Professional Institute of the Public Service of Canada

Professional Institute of the Public Service of Canada

June 13, 2007 15:10 ET

PIPSC: Landmark Victory for Public Sector Unions at the Supreme Court

OTTAWA, ONTARIO--(Marketwire - June 13, 2007) - "I am delighted that the Supreme Court of Canada - after more than 20 years - has given collective bargaining the constitutional protection it enjoys in most Western countries," said Michele Demers, President of the Professional Institute of the Public Service of Canada.

Ms. Demers was referring to a landmark decision, handed down last Friday, in which the Supreme Court used the Charter of Rights and Freedoms to strike down several sections of a B.C. government law, the Health and Social Services Delivery Improvement Act, that had effectively invalidated health-care workers' collective agreements, resulting in mass layoffs.

The 6-1 decision overturned a number of earlier ones, dating from the 1980s, in which the Court had ruled that collective bargaining was not a constitutionally protected right under the Charter.

The Court ruled that the B.C. legislation violated section 2 (d) of the Charter, dealing with freedom of association. The B.C. legislation invalidated contracting-out provisions in health-care collective agreements. It also forbade the inclusion of contracting-out provisions in future collective agreements and invalidated provisions dealing with bumping rights and other protections for laid-off employees.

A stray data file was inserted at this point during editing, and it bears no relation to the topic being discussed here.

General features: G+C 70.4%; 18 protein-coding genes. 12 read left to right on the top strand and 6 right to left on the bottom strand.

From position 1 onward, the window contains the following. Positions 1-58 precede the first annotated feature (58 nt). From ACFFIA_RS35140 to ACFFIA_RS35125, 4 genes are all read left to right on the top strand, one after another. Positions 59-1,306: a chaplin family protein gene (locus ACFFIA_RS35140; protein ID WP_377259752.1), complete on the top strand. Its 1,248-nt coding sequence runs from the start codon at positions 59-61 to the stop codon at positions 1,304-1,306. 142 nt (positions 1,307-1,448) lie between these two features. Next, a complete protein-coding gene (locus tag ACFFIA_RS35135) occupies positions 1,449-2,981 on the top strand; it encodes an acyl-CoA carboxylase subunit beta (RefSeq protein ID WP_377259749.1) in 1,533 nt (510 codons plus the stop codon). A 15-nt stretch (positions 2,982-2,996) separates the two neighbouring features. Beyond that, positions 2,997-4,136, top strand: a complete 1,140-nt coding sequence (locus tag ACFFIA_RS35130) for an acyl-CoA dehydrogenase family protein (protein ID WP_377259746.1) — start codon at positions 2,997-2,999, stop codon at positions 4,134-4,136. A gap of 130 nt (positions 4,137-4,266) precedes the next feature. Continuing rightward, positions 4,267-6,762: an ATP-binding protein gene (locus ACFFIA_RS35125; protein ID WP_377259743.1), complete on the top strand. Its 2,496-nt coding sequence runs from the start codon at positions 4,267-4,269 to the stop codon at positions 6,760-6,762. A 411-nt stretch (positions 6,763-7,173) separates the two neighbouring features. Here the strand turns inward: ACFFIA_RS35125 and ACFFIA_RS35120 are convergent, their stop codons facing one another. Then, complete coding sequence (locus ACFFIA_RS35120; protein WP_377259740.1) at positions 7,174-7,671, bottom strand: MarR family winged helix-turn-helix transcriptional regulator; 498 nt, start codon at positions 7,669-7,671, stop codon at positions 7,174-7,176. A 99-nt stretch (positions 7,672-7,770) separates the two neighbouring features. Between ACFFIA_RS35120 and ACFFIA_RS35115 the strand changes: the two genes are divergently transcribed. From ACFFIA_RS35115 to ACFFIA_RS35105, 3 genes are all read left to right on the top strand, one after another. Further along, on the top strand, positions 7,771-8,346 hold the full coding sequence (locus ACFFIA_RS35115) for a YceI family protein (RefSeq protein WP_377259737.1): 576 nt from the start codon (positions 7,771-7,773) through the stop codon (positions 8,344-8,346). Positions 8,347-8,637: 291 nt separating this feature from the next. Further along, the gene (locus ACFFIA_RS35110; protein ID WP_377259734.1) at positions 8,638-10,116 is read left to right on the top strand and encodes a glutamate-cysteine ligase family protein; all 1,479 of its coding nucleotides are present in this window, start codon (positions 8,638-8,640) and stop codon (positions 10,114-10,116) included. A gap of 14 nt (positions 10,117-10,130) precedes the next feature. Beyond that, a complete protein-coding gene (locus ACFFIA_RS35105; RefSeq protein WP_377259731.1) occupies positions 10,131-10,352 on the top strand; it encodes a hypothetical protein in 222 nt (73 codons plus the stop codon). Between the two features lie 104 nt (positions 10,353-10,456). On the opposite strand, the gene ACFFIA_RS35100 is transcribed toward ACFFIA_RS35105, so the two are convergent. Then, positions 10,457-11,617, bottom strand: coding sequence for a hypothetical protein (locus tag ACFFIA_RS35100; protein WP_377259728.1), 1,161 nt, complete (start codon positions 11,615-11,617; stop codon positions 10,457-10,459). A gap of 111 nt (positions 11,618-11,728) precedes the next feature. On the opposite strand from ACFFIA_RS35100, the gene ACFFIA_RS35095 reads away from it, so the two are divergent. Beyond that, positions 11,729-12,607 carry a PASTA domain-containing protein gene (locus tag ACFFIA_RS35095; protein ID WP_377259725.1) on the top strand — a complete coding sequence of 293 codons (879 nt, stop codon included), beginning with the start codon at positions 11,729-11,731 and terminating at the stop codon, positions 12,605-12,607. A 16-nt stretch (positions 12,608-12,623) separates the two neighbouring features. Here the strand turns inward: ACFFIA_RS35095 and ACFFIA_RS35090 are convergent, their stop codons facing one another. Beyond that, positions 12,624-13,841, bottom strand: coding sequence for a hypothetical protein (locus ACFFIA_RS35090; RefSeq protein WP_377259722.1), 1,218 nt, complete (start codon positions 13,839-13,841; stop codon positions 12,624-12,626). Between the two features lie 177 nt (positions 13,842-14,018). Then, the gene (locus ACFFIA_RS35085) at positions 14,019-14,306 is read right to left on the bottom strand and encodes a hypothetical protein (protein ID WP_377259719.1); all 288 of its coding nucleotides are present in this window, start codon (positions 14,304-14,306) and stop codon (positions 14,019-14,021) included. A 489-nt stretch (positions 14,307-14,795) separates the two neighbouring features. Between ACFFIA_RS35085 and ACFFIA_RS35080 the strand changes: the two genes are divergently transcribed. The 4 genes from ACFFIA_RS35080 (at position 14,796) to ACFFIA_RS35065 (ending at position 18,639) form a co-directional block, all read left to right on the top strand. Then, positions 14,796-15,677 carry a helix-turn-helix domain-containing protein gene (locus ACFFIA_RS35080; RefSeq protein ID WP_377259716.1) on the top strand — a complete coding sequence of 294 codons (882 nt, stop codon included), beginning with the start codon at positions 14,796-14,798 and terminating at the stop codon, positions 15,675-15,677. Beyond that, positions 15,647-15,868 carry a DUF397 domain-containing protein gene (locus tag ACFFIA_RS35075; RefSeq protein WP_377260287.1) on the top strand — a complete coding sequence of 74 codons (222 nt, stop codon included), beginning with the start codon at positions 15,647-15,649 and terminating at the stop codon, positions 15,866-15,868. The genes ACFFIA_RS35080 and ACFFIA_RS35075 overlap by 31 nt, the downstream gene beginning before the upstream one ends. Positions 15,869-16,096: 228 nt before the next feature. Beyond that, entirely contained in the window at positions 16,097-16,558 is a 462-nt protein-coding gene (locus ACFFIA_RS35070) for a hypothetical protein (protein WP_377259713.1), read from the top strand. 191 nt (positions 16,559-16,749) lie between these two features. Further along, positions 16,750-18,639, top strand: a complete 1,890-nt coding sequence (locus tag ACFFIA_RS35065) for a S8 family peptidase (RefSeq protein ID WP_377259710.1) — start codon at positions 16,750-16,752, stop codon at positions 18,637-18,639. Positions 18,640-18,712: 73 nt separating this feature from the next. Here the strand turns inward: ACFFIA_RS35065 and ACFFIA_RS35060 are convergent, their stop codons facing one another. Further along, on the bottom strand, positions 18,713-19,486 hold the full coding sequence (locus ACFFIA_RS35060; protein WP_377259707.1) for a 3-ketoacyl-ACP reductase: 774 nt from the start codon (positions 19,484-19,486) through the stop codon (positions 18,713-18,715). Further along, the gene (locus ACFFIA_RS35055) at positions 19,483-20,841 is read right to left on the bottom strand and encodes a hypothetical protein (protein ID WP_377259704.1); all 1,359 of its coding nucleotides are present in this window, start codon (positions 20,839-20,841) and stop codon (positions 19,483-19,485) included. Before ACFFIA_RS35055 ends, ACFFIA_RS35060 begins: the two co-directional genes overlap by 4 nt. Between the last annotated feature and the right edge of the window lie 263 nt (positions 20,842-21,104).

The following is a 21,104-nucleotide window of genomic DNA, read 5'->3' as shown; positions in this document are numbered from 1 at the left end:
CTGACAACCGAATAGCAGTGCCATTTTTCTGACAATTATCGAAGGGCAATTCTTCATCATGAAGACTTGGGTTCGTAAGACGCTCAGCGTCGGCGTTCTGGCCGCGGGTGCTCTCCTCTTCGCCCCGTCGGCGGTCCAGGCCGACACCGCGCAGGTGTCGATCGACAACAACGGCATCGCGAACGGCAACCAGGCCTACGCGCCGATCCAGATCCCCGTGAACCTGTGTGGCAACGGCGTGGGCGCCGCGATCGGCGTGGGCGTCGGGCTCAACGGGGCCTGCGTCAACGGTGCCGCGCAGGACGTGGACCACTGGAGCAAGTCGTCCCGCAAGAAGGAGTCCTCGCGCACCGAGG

"While this decision is important for workers in British Columbia, it also has many important implications for public sector unions across Canada," Ms. Demers said. "For one thing, it could potentially open up new bargaining areas for us - issues like classification, staffing, and the pension plan which we aren't able to bargain under the Public Service Labour Relations Act.

For another, it sheds doubt on the constitutionality of laws excluding professionals from unionization rights in several provinces, including Ontario and Alberta. If, as appears likely, these exclusion laws are in fact declared unconstitutional, we and other public sector unions could potentially organize many new members.

It's too early to tell what the exact effects of the Court's decision will be," Demers concluded. "But the next little while should be an exciting time for unions, as the rules around what can and cannot be bargained and what governments can and cannot legislate change in various ways. The first step for us will be to contact other labour unions to discuss how this landmark decision will impact our approach to collective bargaining in the coming round."

The Professional Institute of the Public Service of Canada is a national union representing more than 50,000 professionals and scientists across Canada.

Contact Information

  • Media Enquiries:
    Professional Institute of the Public Service of Canada
    Francine Pressault
    613-228-6310 or 1-800-267-0446, ext. 2228